By Fr. Timothy Joyce, OSB, STL

Easter Sunday is the greatest feast of the Christian liturgical year. Is that really so? I wonder whether most Christians, particularly Catholics, feel that is the reality. It looks like Christmas has become a bigger holiday for us, maybe also a bigger religious feast. We can identify with the birth of a baby while Resurrection is largely unknown (or is it really?). The birth of Christ was celebrated for the first time only in the fourth century. Two of the four gospels, Mark and John, as well as all the epistles of Paul and other epistles have no record of the birth of Christ. Easter, and its weekly Sunday commemoration, was there from the beginning.

Easter was the heart of the apostles’ teachings. It was the event that inspired these timid people to proclaim openly the living Christ. When the eleven apostles gathered in a post-resurrection meeting, they had to find a substitute for Judas. They set up two qualifications for the new apostle. First, he had to be with the followers of Christ from the beginning. Secondly, he had to be a witness of the Resurrected Christ. And they chose Matthias. For 2000 years the Resurrection of Christ, coupled with his passion and death, has been taught as “the paschal mystery,” life out of death (not just life after death).

Maybe resurrection is not as strange as it seems. The created cosmos is full of death and resurrection. Stars die and the remnants become a new star or a planet like our own. Animals die, plants die, all that lives eventually dies but the ashes become new life. We breathe the same air that Jesus breathed. God became human flesh in the incarnation. It makes sense that the human body will live forever as God. Of course the body must change; the old must die. Saint Paul calls us living humans with perishable bodies. But the resurrected body puts on imperishability. We call the resurrected Christ “the cosmic Christ.” The human from Galilee fills the cosmos with his being because he is one with God. But, as the gospels show, this cosmic Christ can appear in his old human body. There is something new. There is something old. I am not saying we can scientifically prove all of this. But if we become prayerful people, open to our own hearts and to the cosmos, we do find we know the Christ is still alive and with us. Yes, we know it! The death and resurrection of Jesus, the paschal mystery, is the pattern for the cosmos.

Saint Paul had an encounter with the risen Christ who spoke to him saying, “Saul, why do you persecute me?… I am Jesus whom you are persecuting.” This story is repeated three times in the Acts (9, 22, 26) and referred to in many of the epistles. The three accounts have small discrepancies of detail which indicate that they were separate oral accounts handed down as the first preaching of the Christian community. This encounter with Christ shook Paul profoundly. It led to great insights about Jesus, his oneness with us, the nature of the incarnation, the first account of the Eucharist, the nature of the mystical body of Christ which includes all of us in the resurrection. “I live, not I, but Christ lives in me” is an example of how Paul sees Christ being our truest selves.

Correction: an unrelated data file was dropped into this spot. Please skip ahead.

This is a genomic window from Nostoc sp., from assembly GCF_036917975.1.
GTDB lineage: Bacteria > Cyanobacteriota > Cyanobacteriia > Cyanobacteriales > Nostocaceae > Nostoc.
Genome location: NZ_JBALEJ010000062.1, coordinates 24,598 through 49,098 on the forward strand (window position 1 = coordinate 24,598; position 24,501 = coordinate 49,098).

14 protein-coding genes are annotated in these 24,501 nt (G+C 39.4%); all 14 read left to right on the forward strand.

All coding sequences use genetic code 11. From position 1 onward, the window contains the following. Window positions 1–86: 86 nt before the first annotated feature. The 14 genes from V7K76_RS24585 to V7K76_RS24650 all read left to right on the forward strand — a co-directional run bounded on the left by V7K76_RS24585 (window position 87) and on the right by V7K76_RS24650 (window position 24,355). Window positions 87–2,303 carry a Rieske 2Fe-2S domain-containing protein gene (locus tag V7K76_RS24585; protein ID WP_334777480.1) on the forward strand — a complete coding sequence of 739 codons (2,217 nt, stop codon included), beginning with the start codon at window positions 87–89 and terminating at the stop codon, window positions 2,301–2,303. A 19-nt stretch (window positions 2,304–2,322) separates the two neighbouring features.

We are indebted to Paul for his theological reflections on the resurrection as found in the first letter to the Corinthians, Chapter 15. Here are some quotes:
“If there is no resurrection from the dead, then Christ has not been raised, and if Christ has not been raised, then our proclamation has been in vain and your faith has been in vain.” Did you get that? Christmas and Good Friday are not enough for our redemption. Easter Sunday is not just a personal reward for Jesus as once was taught. “If Christ has not been raised, then your faith has been futile… For if in this life only we have hoped in Christ we are of all people most to be pitied.”

Paul, all the other apostles, disciples, and all the early church, were convinced of the resurrection of Jesus and it became the center of their teaching. Later, in the middle ages, when the church emphasis turned to sin, atonement, redemption in the next life, then the centrality of the resurrection slipped from our central consciousness. Is our faith sad and low-keyed? We need to look within, to be quiet and attentive to find this living Jesus.

Mary Magdalen is a model and inspiration for us believers. The key to her faith was her love for Jesus. She knew him, understood him as few others did, found the courage to follow him and then be at the foot of the cross. Then, on Sunday, she rose up in the dawn’s early light to go to the tomb and the resurrected Jesus called her by name.

We are grateful for her faith and her love as we feebly dare to place our trust in the risen One. In a time like ours when the world seems to be at wit’s end, when chaos abounds and people look for easy answers, the presence of the Risen Christ in our midst is our strength to persevere in faith. We proclaim it every Sunday, the “Lord’s Day.” We are encouraged by the Orthodox Church which has kept the resurrection as the center of faith. On Easter night each person shouts “Christ is Risen, alleluia!” and the response is “Christ is truly Risen, alleluia!” The icon of Jesus rising from the dead over the tombs of Adam and Eve is in every church. Let us be, like them, Easter People and sing out our alleluias with gusto.

This blog was originally published at

Father Timothy Joyce compiles calendars for Mass, and manages the Mass stipends and priest assignments at Glastonbury Abbey. A licensed theologian, he is a writer–which includes a monthly blog, “Monastic Scribe,” on the Glastonbury Abbey website–and a lecturer. He gives spiritual direction, leads pilgrimages and is in charge of the Library and purchase of periodicals. He is also co-chair of the Glastonbury Lecture Series committee. He has been at Glastonbury Abbey since 1976.